The easy readers I'm reviewing today fall into another category; picture book to easy reader. Both follow up on popular and well-loved picture books.
Fancy Nancy is a hugely popular series, encompassing picture books, easy readers, and a variety of "novelty" books (I recommend the Fancy Nancy Tea Parties for libraries - cover the detachable cards with clear contact and it circs like crazy with no damages!)
Although in general I am somewhat blah about fancy/princesss/pink books, I do really like Fancy Nancy. I love her elaborate words and the way she enjoys ordinary things. I also love how ordinary her family is; fancy does not equal wealthy! Also, I appreciate the way Fancy Nancy's parents let her express herself in her own inimitable style. I hadn't thought about this until someone (I don't remember who) at my library commented on how weird/cool/fun it was that her parents let her wear what she wanted. Blink. It's times like these I appreciate my own childhood. Thanks Mom.
So, how does Fancy Nancy translate from picture book to easy reader? Fantastically! Most of the Fancy Nancy easy readers deal with the world outside home, specifically school. Sometimes being fancy is wonderful; but sometimes it gets in the way, as in this story. Fancy Nancy is delighted about doing a book report; she is an excellent reader and she is going to have the most beautiful binder in the whole class. Unfortunately, she gets carried away with decoration and doesn't get to the actual report part. What will she do when she has to present her report? Will her teacher, Mrs. Glass, understand?
The interior illustrations are drawn by Ted Enik, but he has carefully imitated Robin Preiss Glasser's curly and exuberant style. And come on, who doesn't want that marvelous book chair on the cover?
Verdict: Kids who loved Fancy Nancy and are read to read on their own will enjoy this series, as will emerging readers who like realistic stories about kids and school.
ISBN: 978-0061703690; Published March 2009 by HarperCollins; Borrowed from the library; Purchased for the library
Our second picture book to easy reader is a much newer effort. Bonny Becker's Visitor to Bear was a big hit with its delightful illustrations, charming characters, and verging-on-the-silly-but-not-quite repetition. In the original story, Mouse convinces Bear that he really does want a visitor; and not just a visitor, a friend. In this easy reader, Bear does NOT want a birthday and Mouse uses similar tactics to show him that birthdays really can be a lot of fun.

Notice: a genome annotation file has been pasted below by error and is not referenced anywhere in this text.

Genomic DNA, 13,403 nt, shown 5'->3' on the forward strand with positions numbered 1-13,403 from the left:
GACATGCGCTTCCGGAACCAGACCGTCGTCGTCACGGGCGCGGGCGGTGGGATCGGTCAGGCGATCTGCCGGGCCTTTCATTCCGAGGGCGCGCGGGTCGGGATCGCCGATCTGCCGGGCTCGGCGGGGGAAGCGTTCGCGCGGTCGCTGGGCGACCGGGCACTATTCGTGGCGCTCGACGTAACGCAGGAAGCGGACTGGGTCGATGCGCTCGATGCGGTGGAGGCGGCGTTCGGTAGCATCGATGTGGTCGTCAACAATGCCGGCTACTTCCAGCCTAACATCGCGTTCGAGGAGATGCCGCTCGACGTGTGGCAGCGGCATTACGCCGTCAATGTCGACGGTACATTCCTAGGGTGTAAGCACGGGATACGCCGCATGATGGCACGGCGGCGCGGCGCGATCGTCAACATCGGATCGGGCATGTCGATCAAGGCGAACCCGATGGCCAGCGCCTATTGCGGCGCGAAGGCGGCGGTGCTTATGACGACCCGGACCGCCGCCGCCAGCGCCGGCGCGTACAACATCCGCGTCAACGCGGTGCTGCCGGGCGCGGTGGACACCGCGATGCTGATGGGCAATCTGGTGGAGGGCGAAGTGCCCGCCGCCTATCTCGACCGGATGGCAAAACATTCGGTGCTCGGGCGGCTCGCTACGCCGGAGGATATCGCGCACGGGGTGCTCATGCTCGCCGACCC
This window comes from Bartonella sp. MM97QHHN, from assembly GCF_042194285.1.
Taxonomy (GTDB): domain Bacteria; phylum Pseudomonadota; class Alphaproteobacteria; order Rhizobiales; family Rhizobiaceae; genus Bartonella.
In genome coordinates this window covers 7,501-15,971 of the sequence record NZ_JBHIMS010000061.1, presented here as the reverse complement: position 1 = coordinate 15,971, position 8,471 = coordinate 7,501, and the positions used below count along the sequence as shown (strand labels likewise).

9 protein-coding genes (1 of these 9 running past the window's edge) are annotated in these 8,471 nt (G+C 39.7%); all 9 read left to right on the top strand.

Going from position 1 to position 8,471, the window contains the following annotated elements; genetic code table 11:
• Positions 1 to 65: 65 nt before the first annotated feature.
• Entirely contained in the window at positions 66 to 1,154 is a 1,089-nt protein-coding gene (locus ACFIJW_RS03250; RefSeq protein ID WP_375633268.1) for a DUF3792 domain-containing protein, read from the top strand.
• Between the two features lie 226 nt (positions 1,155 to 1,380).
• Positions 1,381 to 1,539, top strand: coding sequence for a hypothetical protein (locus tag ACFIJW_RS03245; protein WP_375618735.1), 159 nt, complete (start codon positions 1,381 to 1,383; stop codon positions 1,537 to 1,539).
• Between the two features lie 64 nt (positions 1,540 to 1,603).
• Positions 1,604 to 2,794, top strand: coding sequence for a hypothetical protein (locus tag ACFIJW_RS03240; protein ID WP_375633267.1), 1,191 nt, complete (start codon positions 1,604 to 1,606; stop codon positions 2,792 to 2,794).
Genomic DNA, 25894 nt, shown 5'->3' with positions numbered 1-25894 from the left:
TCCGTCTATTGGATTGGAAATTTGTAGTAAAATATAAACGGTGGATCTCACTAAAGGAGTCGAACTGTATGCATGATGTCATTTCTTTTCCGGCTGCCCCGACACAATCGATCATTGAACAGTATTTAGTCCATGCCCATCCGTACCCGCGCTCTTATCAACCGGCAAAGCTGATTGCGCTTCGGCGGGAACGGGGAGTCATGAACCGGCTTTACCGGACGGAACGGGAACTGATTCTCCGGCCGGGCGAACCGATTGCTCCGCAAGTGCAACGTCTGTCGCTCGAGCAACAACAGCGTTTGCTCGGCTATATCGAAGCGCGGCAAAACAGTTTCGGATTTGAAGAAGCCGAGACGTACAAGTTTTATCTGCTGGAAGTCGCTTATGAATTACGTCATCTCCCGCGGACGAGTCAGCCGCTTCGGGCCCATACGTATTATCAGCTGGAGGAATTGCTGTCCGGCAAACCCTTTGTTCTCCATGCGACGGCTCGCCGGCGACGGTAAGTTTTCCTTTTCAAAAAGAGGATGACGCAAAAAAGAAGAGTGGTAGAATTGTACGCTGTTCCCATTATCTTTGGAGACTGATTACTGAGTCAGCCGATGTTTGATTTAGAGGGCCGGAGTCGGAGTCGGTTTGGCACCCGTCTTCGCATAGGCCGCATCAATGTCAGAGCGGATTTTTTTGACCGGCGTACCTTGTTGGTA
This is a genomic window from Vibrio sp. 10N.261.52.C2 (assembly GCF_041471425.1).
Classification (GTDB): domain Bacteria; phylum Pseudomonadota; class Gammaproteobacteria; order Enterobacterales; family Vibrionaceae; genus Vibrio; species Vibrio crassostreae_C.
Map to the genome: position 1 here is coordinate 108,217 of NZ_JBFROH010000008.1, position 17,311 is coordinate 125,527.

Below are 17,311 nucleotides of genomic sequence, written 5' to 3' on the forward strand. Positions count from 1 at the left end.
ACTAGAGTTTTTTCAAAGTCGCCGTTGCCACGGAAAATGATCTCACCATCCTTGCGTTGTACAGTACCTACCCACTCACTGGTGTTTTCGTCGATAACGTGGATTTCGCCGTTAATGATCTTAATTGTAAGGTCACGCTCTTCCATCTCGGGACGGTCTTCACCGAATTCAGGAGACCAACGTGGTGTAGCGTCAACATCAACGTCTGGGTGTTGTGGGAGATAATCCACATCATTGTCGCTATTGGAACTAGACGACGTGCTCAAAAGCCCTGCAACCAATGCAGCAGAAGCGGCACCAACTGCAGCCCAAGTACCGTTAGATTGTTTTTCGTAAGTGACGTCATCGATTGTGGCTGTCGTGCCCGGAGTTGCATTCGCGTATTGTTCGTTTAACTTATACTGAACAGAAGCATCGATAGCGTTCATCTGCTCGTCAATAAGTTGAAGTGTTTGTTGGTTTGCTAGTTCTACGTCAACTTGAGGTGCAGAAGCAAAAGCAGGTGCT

Unfortunately, I was disappointed with this continuation. It just didn't come up to the high standards I was expecting after Visitor. My main gripe is the plot. A grumpy bear who doesn't want visitors is one thing. A grumpy bear who would rather clean his house than have a birthday with his new friend is another. Why doesn't he want a birthday? The style tries to follow that of the picture book, with somewhat elaborate language on the part of mouse. But there's not enough space for the full amount of repetition so it falls a little flat. Because of the more advanced vocabulary, you're going to have to hand this out to older readers; who are going to be puzzled by the random plot.
Verdict: Now, just because I was disappointed doesn't mean it's a bad book! Comparatively speaking, this is a very good easy reader. It has charm and humor, a familiar character that many kids will recognize and a silly plot that they'll laugh over. It just didn't work as well for me as Visitor for Bear. I would have liked to see a continuation of Bear and Mouse's friendship, not a re-write of their first encounter.
ISBN: 978-0763637460; Published September 2009 by Candlewick; Borrowed from the library; Purchased for the library